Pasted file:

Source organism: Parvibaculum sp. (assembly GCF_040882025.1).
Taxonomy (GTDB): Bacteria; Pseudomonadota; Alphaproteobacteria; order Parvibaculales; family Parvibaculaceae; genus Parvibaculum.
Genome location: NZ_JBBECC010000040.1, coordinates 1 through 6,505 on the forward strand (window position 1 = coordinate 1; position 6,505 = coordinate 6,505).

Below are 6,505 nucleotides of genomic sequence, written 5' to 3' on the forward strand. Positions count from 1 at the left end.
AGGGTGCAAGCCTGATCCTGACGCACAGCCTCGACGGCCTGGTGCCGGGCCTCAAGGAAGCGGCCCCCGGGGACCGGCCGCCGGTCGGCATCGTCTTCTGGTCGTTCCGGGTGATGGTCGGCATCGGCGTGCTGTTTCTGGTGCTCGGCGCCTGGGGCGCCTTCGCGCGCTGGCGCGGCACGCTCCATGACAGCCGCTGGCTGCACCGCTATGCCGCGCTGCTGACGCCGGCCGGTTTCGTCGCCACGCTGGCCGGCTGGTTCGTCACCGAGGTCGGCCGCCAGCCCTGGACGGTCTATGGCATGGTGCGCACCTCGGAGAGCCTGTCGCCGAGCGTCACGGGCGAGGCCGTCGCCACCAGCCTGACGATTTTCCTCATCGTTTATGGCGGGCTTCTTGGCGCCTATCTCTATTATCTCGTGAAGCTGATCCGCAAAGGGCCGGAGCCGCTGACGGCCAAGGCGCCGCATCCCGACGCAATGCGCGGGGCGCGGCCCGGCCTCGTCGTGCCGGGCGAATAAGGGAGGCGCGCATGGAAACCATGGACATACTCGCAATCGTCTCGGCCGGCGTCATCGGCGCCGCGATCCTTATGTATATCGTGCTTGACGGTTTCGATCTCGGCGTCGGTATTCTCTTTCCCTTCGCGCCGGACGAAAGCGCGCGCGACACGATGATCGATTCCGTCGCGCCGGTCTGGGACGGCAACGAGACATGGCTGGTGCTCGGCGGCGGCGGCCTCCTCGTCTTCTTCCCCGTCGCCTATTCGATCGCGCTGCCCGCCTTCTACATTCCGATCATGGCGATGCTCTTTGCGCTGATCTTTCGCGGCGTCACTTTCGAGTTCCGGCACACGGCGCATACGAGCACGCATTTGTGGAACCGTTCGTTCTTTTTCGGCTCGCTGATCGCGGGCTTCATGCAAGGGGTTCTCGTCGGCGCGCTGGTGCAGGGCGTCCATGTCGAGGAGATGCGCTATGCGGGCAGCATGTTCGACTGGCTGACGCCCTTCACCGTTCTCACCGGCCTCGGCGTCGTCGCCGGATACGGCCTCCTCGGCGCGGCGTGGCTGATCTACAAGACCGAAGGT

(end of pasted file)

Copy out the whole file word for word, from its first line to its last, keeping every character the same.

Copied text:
Source organism: Parvibaculum sp. (assembly GCF_040882025.1).
Taxonomy (GTDB): Bacteria; Pseudomonadota; Alphaproteobacteria; order Parvibaculales; family Parvibaculaceae; genus Parvibaculum.
Genome location: NZ_JBBECC010000040.1, coordinates 1 through 6,505 on the forward strand (window position 1 = coordinate 1; position 6,505 = coordinate 6,505).

Below are 6,505 nucleotides of genomic sequence, written 5' to 3' on the forward strand. Positions count from 1 at the left end.
AGGGTGCAAGCCTGATCCTGACGCACAGCCTCGACGGCCTGGTGCCGGGCCTCAAGGAAGCGGCCCCCGGGGACCGGCCGCCGGTCGGCATCGTCTTCTGGTCGTTCCGGGTGATGGTCGGCATCGGCGTGCTGTTTCTGGTGCTCGGCGCCTGGGGCGCCTTCGCGCGCTGGCGCGGCACGCTCCATGACAGCCGCTGGCTGCACCGCTATGCCGCGCTGCTGACGCCGGCCGGTTTCGTCGCCACGCTGGCCGGCTGGTTCGTCACCGAGGTCGGCCGCCAGCCCTGGACGGTCTATGGCATGGTGCGCACCTCGGAGAGCCTGTCGCCGAGCGTCACGGGCGAGGCCGTCGCCACCAGCCTGACGATTTTCCTCATCGTTTATGGCGGGCTTCTTGGCGCCTATCTCTATTATCTCGTGAAGCTGATCCGCAAAGGGCCGGAGCCGCTGACGGCCAAGGCGCCGCATCCCGACGCAATGCGCGGGGCGCGGCCCGGCCTCGTCGTGCCGGGCGAATAAGGGAGGCGCGCATGGAAACCATGGACATACTCGCAATCGTCTCGGCCGGCGTCATCGGCGCCGCGATCCTTATGTATATCGTGCTTGACGGTTTCGATCTCGGCGTCGGTATTCTCTTTCCCTTCGCGCCGGACGAAAGCGCGCGCGACACGATGATCGATTCCGTCGCGCCGGTCTGGGACGGCAACGAGACATGGCTGGTGCTCGGCGGCGGCGGCCTCCTCGTCTTCTTCCCCGTCGCCTATTCGATCGCGCTGCCCGCCTTCTACATTCCGATCATGGCGATGCTCTTTGCGCTGATCTTTCGCGGCGTCACTTTCGAGTTCCGGCACACGGCGCATACGAGCACGCATTTGTGGAACCGTTCGTTCTTTTTCGGCTCGCTGATCGCGGGCTTCATGCAAGGGGTTCTCGTCGGCGCGCTGGTGCAGGGCGTCCATGTCGAGGAGATGCGCTATGCGGGCAGCATGTTCGACTGGCTGACGCCCTTCACCGTTCTCACCGGCCTCGGCGTCGTCGCCGGATACGGCCTCCTCGGCGCGGCGTGGCTGATCTACAAGACCGAAGGT